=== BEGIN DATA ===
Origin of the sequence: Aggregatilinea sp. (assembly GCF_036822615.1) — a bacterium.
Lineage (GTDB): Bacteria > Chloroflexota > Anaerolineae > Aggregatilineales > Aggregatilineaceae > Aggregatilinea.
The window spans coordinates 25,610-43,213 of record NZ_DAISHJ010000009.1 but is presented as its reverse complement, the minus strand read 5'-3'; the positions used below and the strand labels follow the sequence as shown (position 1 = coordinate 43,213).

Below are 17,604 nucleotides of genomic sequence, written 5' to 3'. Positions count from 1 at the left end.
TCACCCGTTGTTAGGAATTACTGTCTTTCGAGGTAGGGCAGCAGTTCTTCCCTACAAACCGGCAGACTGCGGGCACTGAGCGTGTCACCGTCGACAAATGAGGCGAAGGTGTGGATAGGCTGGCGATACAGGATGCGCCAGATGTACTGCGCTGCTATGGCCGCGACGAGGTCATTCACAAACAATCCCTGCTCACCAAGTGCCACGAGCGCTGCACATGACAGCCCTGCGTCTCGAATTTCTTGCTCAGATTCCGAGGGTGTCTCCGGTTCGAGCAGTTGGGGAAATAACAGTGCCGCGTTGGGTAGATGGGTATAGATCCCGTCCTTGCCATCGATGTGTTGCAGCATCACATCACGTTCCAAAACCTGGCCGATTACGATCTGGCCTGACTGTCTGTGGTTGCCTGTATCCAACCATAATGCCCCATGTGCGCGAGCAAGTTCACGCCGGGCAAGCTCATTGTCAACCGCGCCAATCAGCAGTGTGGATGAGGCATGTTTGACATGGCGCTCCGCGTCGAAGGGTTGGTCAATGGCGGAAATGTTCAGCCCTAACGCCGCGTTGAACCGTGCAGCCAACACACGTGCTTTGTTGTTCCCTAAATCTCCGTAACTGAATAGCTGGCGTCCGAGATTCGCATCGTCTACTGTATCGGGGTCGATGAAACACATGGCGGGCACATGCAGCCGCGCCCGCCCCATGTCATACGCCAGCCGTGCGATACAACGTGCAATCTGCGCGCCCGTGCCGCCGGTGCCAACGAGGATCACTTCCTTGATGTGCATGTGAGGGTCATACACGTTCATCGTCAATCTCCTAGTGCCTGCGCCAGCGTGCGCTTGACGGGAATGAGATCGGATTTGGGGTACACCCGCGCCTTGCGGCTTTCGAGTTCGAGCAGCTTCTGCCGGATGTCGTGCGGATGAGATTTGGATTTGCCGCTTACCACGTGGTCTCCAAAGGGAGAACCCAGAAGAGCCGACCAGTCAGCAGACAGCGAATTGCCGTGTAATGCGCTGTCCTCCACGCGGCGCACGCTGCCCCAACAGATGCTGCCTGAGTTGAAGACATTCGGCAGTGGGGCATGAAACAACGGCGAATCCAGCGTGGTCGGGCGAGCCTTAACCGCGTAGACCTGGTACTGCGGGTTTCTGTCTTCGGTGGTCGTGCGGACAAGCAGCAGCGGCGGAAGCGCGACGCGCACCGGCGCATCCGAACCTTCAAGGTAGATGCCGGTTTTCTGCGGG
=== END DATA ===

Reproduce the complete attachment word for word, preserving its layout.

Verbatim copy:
Origin of the sequence: Aggregatilinea sp. (assembly GCF_036822615.1) — a bacterium.
Lineage (GTDB): Bacteria > Chloroflexota > Anaerolineae > Aggregatilineales > Aggregatilineaceae > Aggregatilinea.
The window spans coordinates 25,610-43,213 of record NZ_DAISHJ010000009.1 but is presented as its reverse complement, the minus strand read 5'-3'; the positions used below and the strand labels follow the sequence as shown (position 1 = coordinate 43,213).

Below are 17,604 nucleotides of genomic sequence, written 5' to 3'. Positions count from 1 at the left end.
TCACCCGTTGTTAGGAATTACTGTCTTTCGAGGTAGGGCAGCAGTTCTTCCCTACAAACCGGCAGACTGCGGGCACTGAGCGTGTCACCGTCGACAAATGAGGCGAAGGTGTGGATAGGCTGGCGATACAGGATGCGCCAGATGTACTGCGCTGCTATGGCCGCGACGAGGTCATTCACAAACAATCCCTGCTCACCAAGTGCCACGAGCGCTGCACATGACAGCCCTGCGTCTCGAATTTCTTGCTCAGATTCCGAGGGTGTCTCCGGTTCGAGCAGTTGGGGAAATAACAGTGCCGCGTTGGGTAGATGGGTATAGATCCCGTCCTTGCCATCGATGTGTTGCAGCATCACATCACGTTCCAAAACCTGGCCGATTACGATCTGGCCTGACTGTCTGTGGTTGCCTGTATCCAACCATAATGCCCCATGTGCGCGAGCAAGTTCACGCCGGGCAAGCTCATTGTCAACCGCGCCAATCAGCAGTGTGGATGAGGCATGTTTGACATGGCGCTCCGCGTCGAAGGGTTGGTCAATGGCGGAAATGTTCAGCCCTAACGCCGCGTTGAACCGTGCAGCCAACACACGTGCTTTGTTGTTCCCTAAATCTCCGTAACTGAATAGCTGGCGTCCGAGATTCGCATCGTCTACTGTATCGGGGTCGATGAAACACATGGCGGGCACATGCAGCCGCGCCCGCCCCATGTCATACGCCAGCCGTGCGATACAACGTGCAATCTGCGCGCCCGTGCCGCCGGTGCCAACGAGGATCACTTCCTTGATGTGCATGTGAGGGTCATACACGTTCATCGTCAATCTCCTAGTGCCTGCGCCAGCGTGCGCTTGACGGGAATGAGATCGGATTTGGGGTACACCCGCGCCTTGCGGCTTTCGAGTTCGAGCAGCTTCTGCCGGATGTCGTGCGGATGAGATTTGGATTTGCCGCTTACCACGTGGTCTCCAAAGGGAGAACCCAGAAGAGCCGACCAGTCAGCAGACAGCGAATTGCCGTGTAATGCGCTGTCCTCCACGCGGCGCACGCTGCCCCAACAGATGCTGCCTGAGTTGAAGACATTCGGCAGTGGGGCATGAAACAACGGCGAATCCAGCGTGGTCGGGCGAGCCTTAACCGCGTAGACCTGGTACTGCGGGTTTCTGTCTTCGGTGGTCGTGCGGACAAGCAGCAGCGGCGGAAGCGCGACGCGCACCGGCGCATCCGAACCTTCAAGGTAGATGCCGGTTTTCTGCGGG